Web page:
We've looked into a number of MBA programs around the US that focus on sustainable business -- shoot, we've even hired a couple of their graduates! But a greener business education may no longer require attending one of the specialized programs, as MBA programs around the world are now incorporating courses on sustainability and corporate social responsibility into their curricula: 54% of these schools now require such courses. While some will surely argue that this only adds to the evidence of academia's liberal bent, professors and administrators of these programs make a much more pragmatic argument: environmental challenges, particularly climate change, create business challenges and opportunities, and their students must be aware of both. A newly-created course at MIT's Sloan School of Management is founded on just this perception:
This month, Sloan is unveiling a course, the Sustainability Laboratory, that examines how current business models have created severe strains on the environment. The course, which combines traditional lectures with simulations and hands-on work, tackles how business leaders should reconcile the virtues of free-market capitalism with the need for more sustainable corporate practices.The creation of these programs seem to stem from student demand: administrators at the University of Rochester and UC-Berkeley note that their students are "very concerned" about these issues, and recognize their potential impact on a wide range of industries. In fact, the main challenge for some of these programs may be finding faculty to teach the courses: the World Resources Institute and the Aspen Institute report that scholarly articles on business sustainability represent only 4% of the total articles in top business journals, and many schools have to reach out for external faculty in these subject areas.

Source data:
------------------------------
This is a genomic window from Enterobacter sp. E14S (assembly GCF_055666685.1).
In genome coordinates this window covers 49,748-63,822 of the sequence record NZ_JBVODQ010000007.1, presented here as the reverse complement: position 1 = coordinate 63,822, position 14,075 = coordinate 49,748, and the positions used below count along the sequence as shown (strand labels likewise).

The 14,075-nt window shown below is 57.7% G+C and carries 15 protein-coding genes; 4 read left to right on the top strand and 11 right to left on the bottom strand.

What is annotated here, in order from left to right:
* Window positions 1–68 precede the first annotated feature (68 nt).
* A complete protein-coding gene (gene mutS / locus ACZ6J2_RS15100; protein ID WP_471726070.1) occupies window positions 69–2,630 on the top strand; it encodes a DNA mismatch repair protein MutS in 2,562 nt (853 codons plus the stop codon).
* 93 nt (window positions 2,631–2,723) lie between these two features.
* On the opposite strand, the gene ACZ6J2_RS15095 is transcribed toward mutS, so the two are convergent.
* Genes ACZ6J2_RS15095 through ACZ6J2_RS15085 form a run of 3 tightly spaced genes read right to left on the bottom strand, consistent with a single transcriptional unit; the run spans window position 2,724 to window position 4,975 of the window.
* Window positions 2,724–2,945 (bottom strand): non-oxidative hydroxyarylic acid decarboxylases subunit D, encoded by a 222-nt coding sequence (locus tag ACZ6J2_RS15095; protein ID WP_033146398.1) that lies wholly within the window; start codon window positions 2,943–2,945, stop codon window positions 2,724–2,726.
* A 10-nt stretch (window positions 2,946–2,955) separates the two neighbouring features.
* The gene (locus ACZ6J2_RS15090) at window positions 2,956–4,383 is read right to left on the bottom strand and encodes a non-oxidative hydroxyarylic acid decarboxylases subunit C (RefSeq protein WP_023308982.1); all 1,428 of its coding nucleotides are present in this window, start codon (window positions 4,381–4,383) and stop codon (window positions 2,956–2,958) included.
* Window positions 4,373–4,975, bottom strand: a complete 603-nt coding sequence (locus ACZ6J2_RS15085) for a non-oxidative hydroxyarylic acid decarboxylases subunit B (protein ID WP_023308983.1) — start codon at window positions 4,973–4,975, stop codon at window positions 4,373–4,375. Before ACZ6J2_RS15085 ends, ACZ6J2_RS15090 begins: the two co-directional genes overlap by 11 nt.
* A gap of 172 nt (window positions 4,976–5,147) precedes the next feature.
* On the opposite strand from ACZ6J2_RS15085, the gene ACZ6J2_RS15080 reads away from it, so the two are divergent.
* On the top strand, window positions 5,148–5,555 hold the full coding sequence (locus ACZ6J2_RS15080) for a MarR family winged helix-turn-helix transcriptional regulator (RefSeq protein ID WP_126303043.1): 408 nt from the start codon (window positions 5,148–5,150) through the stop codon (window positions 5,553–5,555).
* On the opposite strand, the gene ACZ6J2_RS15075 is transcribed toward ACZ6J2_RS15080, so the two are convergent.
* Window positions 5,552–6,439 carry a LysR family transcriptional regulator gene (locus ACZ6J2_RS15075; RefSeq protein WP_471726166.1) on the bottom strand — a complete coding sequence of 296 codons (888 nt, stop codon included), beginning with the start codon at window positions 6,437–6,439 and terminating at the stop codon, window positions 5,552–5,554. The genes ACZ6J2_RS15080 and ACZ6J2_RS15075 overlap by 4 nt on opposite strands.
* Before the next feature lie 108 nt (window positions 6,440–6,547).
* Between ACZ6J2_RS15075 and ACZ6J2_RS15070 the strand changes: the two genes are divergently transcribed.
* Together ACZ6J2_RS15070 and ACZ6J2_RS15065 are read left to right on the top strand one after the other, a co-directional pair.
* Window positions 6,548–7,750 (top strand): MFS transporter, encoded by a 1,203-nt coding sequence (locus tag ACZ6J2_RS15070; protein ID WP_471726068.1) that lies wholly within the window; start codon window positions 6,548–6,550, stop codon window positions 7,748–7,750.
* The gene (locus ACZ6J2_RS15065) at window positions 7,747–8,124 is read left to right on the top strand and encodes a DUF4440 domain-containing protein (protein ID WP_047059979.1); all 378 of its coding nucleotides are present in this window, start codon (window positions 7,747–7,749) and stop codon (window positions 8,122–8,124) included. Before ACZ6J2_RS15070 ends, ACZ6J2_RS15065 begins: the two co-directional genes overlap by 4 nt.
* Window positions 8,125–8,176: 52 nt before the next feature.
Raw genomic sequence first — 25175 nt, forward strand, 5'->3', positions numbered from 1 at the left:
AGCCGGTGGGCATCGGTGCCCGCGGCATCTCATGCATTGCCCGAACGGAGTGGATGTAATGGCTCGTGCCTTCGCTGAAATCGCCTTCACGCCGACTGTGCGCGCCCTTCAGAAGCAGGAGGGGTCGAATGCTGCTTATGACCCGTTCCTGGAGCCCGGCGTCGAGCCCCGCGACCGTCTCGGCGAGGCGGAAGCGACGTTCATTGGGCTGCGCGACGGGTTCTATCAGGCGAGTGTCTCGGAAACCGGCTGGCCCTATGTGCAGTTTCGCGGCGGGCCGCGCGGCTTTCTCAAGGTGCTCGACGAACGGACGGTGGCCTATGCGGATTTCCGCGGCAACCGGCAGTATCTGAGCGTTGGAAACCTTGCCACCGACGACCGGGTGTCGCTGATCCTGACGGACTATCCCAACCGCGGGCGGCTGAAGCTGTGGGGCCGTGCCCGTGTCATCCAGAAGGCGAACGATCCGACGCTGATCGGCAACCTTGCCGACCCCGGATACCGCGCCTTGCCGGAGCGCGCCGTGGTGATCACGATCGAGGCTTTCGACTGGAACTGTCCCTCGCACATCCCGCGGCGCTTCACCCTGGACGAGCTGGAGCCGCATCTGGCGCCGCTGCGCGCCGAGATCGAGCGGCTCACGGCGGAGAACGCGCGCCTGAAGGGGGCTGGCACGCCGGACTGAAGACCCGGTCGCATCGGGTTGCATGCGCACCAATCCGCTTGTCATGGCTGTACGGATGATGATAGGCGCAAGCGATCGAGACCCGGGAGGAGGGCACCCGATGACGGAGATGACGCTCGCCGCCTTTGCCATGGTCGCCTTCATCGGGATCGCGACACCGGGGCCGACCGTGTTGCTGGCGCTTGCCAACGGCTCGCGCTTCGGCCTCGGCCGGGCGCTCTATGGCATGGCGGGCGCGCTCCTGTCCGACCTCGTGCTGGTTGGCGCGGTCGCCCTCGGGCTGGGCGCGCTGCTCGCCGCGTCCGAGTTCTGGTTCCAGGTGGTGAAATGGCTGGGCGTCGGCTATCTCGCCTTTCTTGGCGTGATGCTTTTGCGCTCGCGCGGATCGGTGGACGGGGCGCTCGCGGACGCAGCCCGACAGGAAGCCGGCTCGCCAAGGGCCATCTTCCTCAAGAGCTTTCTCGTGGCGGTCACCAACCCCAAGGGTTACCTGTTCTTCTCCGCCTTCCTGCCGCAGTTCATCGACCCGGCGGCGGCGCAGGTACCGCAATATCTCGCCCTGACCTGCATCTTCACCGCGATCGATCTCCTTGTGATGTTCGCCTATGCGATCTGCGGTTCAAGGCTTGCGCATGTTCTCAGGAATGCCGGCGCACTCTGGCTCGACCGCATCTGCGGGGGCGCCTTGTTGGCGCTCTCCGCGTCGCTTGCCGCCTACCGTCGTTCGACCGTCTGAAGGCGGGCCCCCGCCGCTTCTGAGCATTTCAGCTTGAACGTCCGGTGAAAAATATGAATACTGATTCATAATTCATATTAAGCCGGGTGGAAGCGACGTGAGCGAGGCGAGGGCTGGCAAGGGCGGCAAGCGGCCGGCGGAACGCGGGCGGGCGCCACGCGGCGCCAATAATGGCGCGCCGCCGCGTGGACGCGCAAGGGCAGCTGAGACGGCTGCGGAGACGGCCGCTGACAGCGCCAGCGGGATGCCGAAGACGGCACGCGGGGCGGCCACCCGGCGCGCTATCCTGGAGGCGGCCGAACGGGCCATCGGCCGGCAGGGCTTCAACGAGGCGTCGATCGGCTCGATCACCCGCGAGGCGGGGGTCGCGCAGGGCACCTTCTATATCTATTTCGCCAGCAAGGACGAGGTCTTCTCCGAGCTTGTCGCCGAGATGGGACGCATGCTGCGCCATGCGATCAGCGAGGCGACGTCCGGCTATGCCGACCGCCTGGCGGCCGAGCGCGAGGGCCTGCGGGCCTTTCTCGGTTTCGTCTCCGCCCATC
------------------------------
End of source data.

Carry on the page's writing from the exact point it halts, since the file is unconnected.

Richard Locke, who helped design the class, says it is meant to inspire students to think about how these real-world challenges could be recast for future competitive business opportunities. "The idea is to change the discourse away from the notion that [these issues pose] limits and constraints on growth, and move it toward thinking about how they could be viewed as real opportunities for new businesses and rethinking existing business models," he says.
Of course, the business world is largely embracing more sustainable business practices, so we're not surprised that B-schools are following suit. This looks like a genuinely positive "positive feedback loop." ::Financial Times via the Los Angeles Times